Laura Avery, Mirror contributing writer
Right now is either a very good or a very bad time to be a California beekeeper. Almond growers in the San Joaquin Valley need bees and lots of them for orchard pollination and they are paying top price to rent hives for the bloom period. The trouble is, there is a shortage of bee hives — those white boxes you see stacked in fields along the sides of roads and highways. Bees and their keepers have been having a hard time of it over the past several years. Parasitic mites, a prolonged drought and the presence of aggressive African bees that would rather swarm and fight than make honey have all contributed to weaker bees and fewer hives.
Ken Harris, a beekeeper from Whittier, was able to answer the almond growers’ call by working around the clock to build and populate beehives for several Central Valley orchards. Harris lost two thirds of his inventory and equipment in the devastating Saugus wildfire three years ago and has been working hard to rebuild his business ever since. Drought conditions in the wildflower areas where his bees live year round has resulted in less flower nectar, the primary ingredient of his main source of honey. Bees also eat honey and use it to feed their young, so there is less honey to extract for commercial uses during dry times. Also two types of mites, the Varroa and the tracheal, have proven difficult to control. Harris has been experimenting with mite control by fogging his hives with eucalyptus oil, a well-known flea repellent, and is actively looking for other substances that might be unpleasant for mites, including peppermint and tea tree oil.
“Killer bees” is the term widely used to describe aggressive African bees, bees that are prone to swarm rather than settle down to produce honey like their docile European counterparts. These are not invading armies of bees; rather, they can interbreed with European bees and transfer their aggressive characteristics to existing hives. Some beekeepers who find their productive bees exhibiting irrational behavior will suspect that the hive has been “Africanized,” and will locate and remove the queen bee. Although African and European queens are practically identical, some beekeepers mark their European queens with a tiny dot of paint.
Interloping queens without the identification are removed, and the hive is “re-queened” with a gentler bee. A hive can go two or three days without a queen; but after that the bees will leave the hive in a swarm to seek out a new queen. There is a critical period of time, then, once the beekeepers remove the undesirable queen, to fog the hive to remove the old queen’s scent and introduce the new queen. Bees are avidly devoted to their queen, and they will readily accept a new queen after just a few days of being without one.
Bees are very sensitive to their environment and are one of nature’s most remarkable creatures. Not only do they produce honey from flower nectar, they also produce the miraculous royal jelly that turns ordinary worker bee larvae into the all powerful queen bee. Royal jelly is produced from nectar by worker bees, female bees that come from fertilized eggs, with the addition of a special substance secreted by glands located in their heads. Queen bee cells are located under the brood chamber in the center of a bee hive. They are bigger than the normal cells that house drones, the larger male bees from unfertilized eggs and the smaller female workers, and store honey. The queen bee mates only a few times in her life before retiring to the hive to lay thousands of eggs. When pollen and nectar are plentiful, she lays more eggs. If the queen dies, a female worker bee will lay several eggs in the queen cells and they will be fed royal jelly to produce several queens. However, the first queen to emerge will kill the other emerging queens to achieve single primacy, and carry on the complex life cycle of the hive.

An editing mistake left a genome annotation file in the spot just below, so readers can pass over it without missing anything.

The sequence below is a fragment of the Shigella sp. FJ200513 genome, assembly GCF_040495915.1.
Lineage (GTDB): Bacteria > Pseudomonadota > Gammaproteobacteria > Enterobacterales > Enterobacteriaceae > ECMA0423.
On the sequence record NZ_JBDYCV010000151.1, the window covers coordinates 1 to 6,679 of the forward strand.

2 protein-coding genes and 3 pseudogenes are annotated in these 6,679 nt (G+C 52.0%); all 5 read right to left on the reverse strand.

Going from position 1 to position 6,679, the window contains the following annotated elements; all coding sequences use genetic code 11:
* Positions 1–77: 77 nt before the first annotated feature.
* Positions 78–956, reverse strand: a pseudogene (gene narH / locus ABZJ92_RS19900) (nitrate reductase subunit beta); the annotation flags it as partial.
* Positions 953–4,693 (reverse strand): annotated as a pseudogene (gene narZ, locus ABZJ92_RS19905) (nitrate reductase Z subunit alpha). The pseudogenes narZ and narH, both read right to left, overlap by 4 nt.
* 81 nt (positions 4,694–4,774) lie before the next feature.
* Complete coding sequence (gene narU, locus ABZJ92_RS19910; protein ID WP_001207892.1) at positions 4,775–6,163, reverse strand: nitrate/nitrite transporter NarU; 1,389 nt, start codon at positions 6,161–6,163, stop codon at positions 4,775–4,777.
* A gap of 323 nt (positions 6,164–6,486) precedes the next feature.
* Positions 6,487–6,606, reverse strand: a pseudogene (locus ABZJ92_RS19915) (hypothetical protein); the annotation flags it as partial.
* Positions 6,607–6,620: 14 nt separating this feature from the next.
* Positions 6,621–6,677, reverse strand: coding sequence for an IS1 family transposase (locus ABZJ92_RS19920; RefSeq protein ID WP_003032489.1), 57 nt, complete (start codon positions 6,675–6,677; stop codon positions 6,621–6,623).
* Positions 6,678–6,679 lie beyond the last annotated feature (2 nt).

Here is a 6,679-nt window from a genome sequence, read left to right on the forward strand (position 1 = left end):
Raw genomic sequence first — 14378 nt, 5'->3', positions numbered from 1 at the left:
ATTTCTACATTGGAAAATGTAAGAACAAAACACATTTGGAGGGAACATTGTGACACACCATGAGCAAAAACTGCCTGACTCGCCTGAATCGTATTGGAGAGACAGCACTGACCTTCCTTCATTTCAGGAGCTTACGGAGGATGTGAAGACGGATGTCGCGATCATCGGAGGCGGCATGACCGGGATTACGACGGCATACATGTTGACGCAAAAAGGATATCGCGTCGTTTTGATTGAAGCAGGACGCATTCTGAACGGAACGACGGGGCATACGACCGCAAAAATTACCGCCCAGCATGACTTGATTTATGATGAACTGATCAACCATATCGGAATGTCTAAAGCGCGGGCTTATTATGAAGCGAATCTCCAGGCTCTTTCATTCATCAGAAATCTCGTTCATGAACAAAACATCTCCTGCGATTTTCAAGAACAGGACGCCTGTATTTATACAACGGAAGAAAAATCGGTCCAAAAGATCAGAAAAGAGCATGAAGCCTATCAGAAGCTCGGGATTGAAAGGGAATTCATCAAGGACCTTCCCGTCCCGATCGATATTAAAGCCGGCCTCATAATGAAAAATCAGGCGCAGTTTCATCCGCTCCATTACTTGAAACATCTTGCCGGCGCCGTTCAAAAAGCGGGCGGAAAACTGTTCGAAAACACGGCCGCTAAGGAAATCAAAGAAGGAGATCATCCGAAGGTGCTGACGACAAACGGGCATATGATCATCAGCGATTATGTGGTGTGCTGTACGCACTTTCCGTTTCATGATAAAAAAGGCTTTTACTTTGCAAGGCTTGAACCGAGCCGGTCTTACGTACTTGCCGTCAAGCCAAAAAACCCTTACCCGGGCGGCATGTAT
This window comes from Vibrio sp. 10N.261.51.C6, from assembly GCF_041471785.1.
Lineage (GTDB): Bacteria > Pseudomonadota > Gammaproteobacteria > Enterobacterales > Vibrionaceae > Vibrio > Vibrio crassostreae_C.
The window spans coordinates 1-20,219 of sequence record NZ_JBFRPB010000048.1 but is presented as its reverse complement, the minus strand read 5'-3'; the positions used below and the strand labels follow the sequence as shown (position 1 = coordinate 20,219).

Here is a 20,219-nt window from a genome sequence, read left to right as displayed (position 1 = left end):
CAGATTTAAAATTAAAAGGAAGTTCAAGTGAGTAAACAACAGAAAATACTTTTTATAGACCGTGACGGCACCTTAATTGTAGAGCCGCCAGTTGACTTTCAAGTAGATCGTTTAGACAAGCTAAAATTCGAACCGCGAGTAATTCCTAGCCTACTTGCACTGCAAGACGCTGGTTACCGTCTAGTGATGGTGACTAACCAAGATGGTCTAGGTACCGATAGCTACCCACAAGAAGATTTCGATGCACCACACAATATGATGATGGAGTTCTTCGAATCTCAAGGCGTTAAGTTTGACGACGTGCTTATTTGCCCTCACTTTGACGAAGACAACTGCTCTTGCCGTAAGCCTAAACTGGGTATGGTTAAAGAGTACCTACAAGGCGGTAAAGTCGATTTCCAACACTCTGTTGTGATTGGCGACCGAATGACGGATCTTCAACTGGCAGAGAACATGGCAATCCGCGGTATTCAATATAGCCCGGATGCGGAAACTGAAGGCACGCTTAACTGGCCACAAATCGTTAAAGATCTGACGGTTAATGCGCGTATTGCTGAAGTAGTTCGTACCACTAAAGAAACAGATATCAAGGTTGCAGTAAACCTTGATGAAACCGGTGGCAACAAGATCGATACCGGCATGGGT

Bees gather nectar from flowers within a half mile from their hives. Common types of honey are wildflower, buckwheat and eucalyptus since these plants are abundant even within city limits. Urban neighbors do not like having bee hives nearby in spite of the efforts of beekeepers to assure them that bees are too busy making honey to bother them. Many urban habitats also contain pesticides. Beekeepers are constantly on the lookout for desirable sites to place their hives. During pollination time in the crop-growing regions of the state, growers do not spray for pest control to allow the bees to do their work unimpeded. March, April and May are prime times for working bee hives, although the majority of their work is carrying pollen from flower to flower. Most of the honey they collect is used for their personal consumption, which is why we consumers are not treated to almond flower honey. Fragrant citrus groves produce an abundance of nectar since they flower year round, so bees are able to produce popular orange blossom honey while they pollinate. However, some prime citrus growing areas do not result in honey. Valley Center in San Diego, for example, while home to many citrus groves, has not produced honey for Ken Harris. Many variables may be at work there including temperature and altitude.Honey has an indefinite shelf life and never requires refrigeration. Honey sold at the farmers’ market is not heated, and may crystallize after some months. It can be easily returned to a clear liquid state by gently warming the jar in warm water. Hard working bees and their human keepers are a remarkable resource for us consumers. Let’s be sure to visit them soon at our local farmers’ market.